Ma­chin­ery

Ad­vice on trac­tor-mounted ro­tary tillers, by Tom Read of Farm Tech Sup­plies

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Ro­tary tillers

Atrac­tor mounted ro­tary tiller is a use­ful piece of equip­ment for cul­ti­vat­ing the soil ready for seed­ing or plant­ing. Whether you have arable fields, a large veg­etable gar­den or an al­lot­ment to pre­pare, a ro­tary tiller makes short work of what is a back­break­ing job with a hand fork or rake!

It works by dig­ging into your soil and churn­ing it into a fine, clod-free seedbed. Your trac­tor’s PTO powers the tillers curved tines / blades at­tached to a ro­tary shaft, and the depth can be ad­justed us­ing skid shoes. Gen­er­ally speak­ing, the larger the ro­tary tiller the more depth can be achieved. If you’re look­ing to buy a ro­tary tiller, make sure you buy one that is at least the width of the out­side mea­sure­ment of your trac­tor tyres, oth­er­wise you could end up miss­ing strips of soil and hav­ing to go over them again.

When to use a ro­tary tiller

Gen­er­ally the ro­tary tiller gets put to use in the spring when you’re pre­par­ing the soil for late spring and sum­mer crops. How­ever, although tra­di­tion­al­ists may say that till­ing is a job for the spring, you can make this task much eas­ier if you get the ro­tary tiller out in Septem­ber or Oc­to­ber.

Although we may be ex­pe­ri­enc­ing a wet sum­mer, it is eas­ier to use a ro­tary tiller in the au­tumn when the ground is not too wet and boggy. In the spring, this job can be tough as you wait for the ground to dry out enough or get bogged down in the sticky mire.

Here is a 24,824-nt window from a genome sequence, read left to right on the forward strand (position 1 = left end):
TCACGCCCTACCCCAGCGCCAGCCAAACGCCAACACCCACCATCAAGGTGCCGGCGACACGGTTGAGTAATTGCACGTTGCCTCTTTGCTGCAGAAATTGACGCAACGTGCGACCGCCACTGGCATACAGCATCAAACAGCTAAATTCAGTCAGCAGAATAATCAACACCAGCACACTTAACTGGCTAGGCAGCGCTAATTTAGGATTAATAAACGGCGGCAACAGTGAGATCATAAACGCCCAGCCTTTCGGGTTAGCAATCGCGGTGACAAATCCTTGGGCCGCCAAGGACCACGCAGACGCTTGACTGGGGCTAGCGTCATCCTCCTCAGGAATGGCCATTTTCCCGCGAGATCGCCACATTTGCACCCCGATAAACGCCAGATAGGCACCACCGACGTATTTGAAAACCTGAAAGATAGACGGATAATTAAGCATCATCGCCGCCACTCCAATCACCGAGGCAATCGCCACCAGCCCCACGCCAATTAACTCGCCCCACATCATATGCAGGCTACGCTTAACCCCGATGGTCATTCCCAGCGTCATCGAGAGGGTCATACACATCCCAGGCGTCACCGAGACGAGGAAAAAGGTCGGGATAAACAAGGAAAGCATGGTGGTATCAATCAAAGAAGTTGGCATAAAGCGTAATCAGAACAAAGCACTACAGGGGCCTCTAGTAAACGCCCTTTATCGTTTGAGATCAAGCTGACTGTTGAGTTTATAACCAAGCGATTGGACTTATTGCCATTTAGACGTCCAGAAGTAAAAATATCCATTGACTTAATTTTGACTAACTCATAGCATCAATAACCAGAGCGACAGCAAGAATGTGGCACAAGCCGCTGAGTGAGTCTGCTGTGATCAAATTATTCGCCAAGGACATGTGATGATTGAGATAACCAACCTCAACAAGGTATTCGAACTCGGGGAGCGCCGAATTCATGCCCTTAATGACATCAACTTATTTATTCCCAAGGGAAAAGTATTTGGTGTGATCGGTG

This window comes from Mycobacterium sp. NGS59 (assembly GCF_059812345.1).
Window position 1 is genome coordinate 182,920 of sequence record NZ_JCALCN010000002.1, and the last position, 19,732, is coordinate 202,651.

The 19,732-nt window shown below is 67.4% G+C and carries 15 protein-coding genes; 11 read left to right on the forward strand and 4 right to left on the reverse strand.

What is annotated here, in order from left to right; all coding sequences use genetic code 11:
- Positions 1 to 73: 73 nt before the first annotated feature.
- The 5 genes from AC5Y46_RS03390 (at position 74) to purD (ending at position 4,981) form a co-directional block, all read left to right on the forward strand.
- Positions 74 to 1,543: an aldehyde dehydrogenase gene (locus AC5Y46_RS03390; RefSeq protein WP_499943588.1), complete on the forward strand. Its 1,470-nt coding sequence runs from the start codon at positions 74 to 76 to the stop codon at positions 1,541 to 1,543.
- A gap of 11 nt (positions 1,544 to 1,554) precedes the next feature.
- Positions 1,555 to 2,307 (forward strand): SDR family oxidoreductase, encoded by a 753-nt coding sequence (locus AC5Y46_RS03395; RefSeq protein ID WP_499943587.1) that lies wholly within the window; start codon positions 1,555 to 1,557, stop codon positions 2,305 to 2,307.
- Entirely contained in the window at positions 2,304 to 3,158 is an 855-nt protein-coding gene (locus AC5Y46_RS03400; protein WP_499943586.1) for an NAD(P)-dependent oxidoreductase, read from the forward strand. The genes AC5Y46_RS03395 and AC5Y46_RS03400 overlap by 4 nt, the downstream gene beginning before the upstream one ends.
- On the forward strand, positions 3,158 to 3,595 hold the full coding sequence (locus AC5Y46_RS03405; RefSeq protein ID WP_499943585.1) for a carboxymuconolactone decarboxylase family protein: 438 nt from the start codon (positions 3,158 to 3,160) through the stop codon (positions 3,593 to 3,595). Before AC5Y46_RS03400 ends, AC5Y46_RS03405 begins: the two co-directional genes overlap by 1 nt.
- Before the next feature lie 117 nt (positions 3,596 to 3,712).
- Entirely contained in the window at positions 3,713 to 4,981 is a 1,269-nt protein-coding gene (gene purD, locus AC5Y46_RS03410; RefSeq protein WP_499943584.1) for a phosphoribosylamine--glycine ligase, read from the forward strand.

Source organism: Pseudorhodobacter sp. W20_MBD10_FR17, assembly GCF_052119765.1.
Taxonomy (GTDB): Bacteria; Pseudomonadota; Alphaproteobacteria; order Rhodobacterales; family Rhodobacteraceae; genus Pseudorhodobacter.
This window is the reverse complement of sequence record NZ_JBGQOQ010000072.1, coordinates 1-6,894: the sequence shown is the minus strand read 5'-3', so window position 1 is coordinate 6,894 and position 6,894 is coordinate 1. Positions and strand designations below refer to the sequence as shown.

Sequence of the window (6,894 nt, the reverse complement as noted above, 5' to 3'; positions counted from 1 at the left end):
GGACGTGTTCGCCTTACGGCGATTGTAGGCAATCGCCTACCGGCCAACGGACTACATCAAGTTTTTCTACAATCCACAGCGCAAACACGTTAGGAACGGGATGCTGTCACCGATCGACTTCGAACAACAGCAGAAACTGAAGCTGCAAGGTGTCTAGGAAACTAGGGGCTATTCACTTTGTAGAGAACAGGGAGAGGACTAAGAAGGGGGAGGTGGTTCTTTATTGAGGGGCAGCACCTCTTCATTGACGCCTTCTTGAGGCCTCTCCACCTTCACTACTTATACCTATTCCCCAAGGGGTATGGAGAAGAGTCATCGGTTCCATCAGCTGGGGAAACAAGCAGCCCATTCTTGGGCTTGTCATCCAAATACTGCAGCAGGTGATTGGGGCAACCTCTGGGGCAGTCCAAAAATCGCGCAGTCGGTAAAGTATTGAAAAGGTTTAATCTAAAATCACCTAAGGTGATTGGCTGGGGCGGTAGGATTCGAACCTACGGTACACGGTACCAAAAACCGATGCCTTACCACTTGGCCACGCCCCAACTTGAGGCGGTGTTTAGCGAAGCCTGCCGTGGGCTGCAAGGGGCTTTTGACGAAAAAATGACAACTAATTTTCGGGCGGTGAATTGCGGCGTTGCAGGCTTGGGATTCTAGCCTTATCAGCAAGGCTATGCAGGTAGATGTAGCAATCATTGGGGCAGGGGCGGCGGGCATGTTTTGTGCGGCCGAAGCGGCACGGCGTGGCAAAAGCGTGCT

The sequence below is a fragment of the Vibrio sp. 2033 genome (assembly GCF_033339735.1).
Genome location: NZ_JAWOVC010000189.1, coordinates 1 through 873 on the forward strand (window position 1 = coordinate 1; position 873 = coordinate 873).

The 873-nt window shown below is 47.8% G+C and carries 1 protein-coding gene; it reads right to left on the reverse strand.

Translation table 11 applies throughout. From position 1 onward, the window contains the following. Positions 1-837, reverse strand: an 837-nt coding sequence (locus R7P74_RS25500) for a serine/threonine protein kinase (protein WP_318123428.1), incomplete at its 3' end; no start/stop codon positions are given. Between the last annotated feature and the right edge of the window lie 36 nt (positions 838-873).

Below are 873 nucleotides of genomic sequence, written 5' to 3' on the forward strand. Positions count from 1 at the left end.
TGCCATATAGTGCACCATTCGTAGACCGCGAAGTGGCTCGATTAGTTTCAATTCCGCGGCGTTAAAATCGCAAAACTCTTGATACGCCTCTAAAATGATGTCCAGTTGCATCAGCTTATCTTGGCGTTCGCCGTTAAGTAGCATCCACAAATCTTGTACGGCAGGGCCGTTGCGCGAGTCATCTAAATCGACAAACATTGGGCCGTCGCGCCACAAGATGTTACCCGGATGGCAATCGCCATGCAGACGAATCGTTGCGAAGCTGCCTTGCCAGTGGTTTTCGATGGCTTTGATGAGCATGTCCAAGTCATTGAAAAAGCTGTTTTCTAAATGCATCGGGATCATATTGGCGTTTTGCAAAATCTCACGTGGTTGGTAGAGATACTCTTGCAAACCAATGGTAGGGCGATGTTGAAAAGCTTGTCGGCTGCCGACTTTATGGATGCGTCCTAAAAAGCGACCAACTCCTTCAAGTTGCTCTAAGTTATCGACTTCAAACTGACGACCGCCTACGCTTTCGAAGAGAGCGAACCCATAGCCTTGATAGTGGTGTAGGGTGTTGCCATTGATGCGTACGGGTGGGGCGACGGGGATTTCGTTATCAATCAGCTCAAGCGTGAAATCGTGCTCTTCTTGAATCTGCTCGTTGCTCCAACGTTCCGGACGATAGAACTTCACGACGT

If you plan to in­tro­duce or­ganic mat­ter to add nu­tri­ents to your soil, deep till­ing it be­fore the win­ter will give it am­ble op­por­tu­nity to break down and nour­ish the soil. This will mean that your soil is in great con­di­tion the fol­low­ing spring and will only need a sin­gle till­ing or har­row – or even get the hand fork out – to be ready for plant­ing or seed­ing.

For al­lot­menteers and small­hold­ers who wish to grow win­ter crops or a green ma­nure, it can also be help­ful to till the soil hav­ing har­vested the last of this year’s sum­mer crops. This will break down any clods or im­pacted ground, in­tro­duce oxy­gen into the soil and im­prove drainage – en­sur­ing those onions, broad beans, and peas get the best start in life.

If you de­cide that you need more than a ro­tary tiller, a stone burier is the next step up. This will ro­to­vate and also bury any stones to im­prove drainage and also give a smoother sow­ing sur­face. It will also make short work of left over veg­etable crops such as beets. MORE: www.farmtech­sup­plies.com

A trac­tor-mounted ro­tary tiller in ac­tion. Farm Tech of­fers a choice of ro­to­va­tors and stone buri­ers

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